Lt. Col. L. Fletcher Prouty reveals what may well be the answer to this question in his memoirs:

I flew the Turkish ambassador, who had been at the Bretton Woods Conference here in New Hampshire during the war, back to Turkey. A very interesting man. He talked to me about what had been going on at Bretton Woods as we flew north. I had him sit up in the co-pilot's seat. I don't think he'd ever done much flying. We were flying in an area where there were little puffy white clouds up in the sky, and I didn't try to avoid them, I'd just fly through them. Well, I noticed the first time I approached a cloud -- at C-57 speed, about 160 miles an hour -- he tried to hide under the seat! Because he thought there was going to be a crash! Then after that, he wanted me to go hunt clouds; he wanted to fly through a lot of them. You find interesting little events happen during these details.

As we approached Turkey, he made a statement that was rather interesting. He said, "Fly over by those mountains" (some beautiful mountains at the south of Turkey, near Adana). We went over there and he said, "See that lake?" And I looked down and he said, "That's not a lake; that's oil."

He said, "Turkey has an enormous amount of oil.
But we have made it national policy that we will not export oil.
Oil is Turkey's; it's for us, and we will consume our own oil."

That was in 1944. I have not heard of any commercial development of Turkish oil since then. I think what he said was a true fact and that it still is their policy. But we looked down and saw plenty -- of course, there was Turkish oil before WWII; they were in the world oil market then.

I'm guessing that the modern economic and geopolitical realities may have changed Turkish minds, and a hand like that would bring in the high-stakes players like the Saudis and the Iranians, and just might tempt puppets like the Iraqis to cut the strings and join a new team:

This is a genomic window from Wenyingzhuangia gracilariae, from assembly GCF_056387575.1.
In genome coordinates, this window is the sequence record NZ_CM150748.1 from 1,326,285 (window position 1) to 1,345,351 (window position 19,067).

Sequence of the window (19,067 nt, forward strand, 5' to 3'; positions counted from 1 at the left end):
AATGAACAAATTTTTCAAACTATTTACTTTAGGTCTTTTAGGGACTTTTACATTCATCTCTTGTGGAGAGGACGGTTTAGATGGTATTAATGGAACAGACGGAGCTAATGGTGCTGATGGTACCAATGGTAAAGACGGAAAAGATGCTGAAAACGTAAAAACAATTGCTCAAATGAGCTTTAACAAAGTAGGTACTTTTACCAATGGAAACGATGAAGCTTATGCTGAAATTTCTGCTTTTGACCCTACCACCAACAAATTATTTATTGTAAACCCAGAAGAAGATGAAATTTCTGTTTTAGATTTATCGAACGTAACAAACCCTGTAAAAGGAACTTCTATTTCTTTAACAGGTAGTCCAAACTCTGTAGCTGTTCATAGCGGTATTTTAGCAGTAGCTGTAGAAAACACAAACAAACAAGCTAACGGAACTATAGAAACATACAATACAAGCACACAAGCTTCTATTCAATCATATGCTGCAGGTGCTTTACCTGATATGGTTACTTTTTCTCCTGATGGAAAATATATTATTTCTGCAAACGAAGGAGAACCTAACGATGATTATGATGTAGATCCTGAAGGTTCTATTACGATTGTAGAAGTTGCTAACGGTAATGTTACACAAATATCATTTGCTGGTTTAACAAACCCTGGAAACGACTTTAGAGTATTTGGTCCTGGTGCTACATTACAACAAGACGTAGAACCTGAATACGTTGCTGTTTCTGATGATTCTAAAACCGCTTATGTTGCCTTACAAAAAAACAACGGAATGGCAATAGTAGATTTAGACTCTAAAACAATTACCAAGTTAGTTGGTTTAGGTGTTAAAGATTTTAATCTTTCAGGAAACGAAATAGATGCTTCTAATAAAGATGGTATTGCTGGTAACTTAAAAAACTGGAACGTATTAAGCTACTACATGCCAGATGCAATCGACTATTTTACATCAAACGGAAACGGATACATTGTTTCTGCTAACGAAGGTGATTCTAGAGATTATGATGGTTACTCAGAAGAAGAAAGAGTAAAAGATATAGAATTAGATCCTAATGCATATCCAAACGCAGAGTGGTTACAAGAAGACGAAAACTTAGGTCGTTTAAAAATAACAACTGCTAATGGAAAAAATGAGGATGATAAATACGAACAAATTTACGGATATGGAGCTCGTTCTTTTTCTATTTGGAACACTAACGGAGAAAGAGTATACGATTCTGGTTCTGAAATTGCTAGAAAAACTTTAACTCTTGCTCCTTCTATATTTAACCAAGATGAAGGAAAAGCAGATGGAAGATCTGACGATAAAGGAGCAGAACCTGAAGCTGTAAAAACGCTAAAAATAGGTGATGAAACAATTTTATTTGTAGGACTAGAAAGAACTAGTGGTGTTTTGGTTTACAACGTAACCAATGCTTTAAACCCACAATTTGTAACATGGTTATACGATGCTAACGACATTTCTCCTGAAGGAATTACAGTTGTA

"On the likelihood of US opposition to close cooperation with Iran in the vital oil industry, [Iraqi Oil Minister Hussein Al-Sharistani] said Baghdad decides on the basis of maximizing its own interests".

Sharistani traveled to Teheran to meet with his Iranian counterpart and conclude a deal under which Basra light would be shipped to Iranian refineries and kerosene would be shipped back into Iraq to try to break the fuel blockade of Baghdad.

Iraqi and Iranian oil ministers had concluded an agreement under which Iraq will ship Basra light to refineries in Iran, and Iran will ship refined products back into Iraq.

The two ministers were expected to explore joint development of shared fields.

But the betrayal of Bu$hCo by Southwestern Asian oil nations doesn't end there:

Turkish and Iranian oil ministers met, to discuss opening up Iranian oil fields to Turkish companies, and Turkish purchases of Iranian reserves. Turkey, in exchange, is to help Iran market natural gas in Europe.
Both of these agreements
are major snubs to the US policy of embargoing Iran,
especially on energy deals.
They indicate that what Bush did with the Israeli proxy may well have crossed the line for countries in the area which had hitherto been US major supporters, like NATO member Turkey.

Face it, George, You fucked up! You trusted them! Did you think that Valley of the Wolves didn't mean anything?

What people like have been trying to tell you, and which you refused to hear, was that the world has grown up and recovered from the ashes of 1945. World War II ended a whole lot sooner than neo-confidence plans have recognized. The only reason the world played along with our delusions is that life was stable and reasonably secure, predictable even.

But you threw that away when you set out to impose the 'New World Order'. Your debacles in Afghanistan and Iraq prove that no one need fear the protection racket you offer. Sure, you may walk in with multinational corporatists in tow, offering trade deals which would enrich the few at the expense of the many, but who is to say that the few to which you expect to con with this con will fall for it? Why, if you are such a paper tiger, should they include you in their plans?

You can wave your atomic six-gun about all you want - they know that Russian weapons still pose a threat to the US, and Chinese wealth will see to it that other deterrents keep our Tridents in their silos. Nuclear Armageddon won't be launched from your 'football' if they have a way to stop it.

So you are powerless to stop trusted 'allies' from making deals which come at the expense of your nation, and they know it.

So go ahead and sell out the Kurds. Go ahead and let Iran redeem itself in the eyes of its neighbors, and maybe even gain their support for the Islamic Bomb of Iran. Go ahead and promote wasteful energy practices while you squelch development of alternative energy generation technologies. Just leave us to their tender mercies.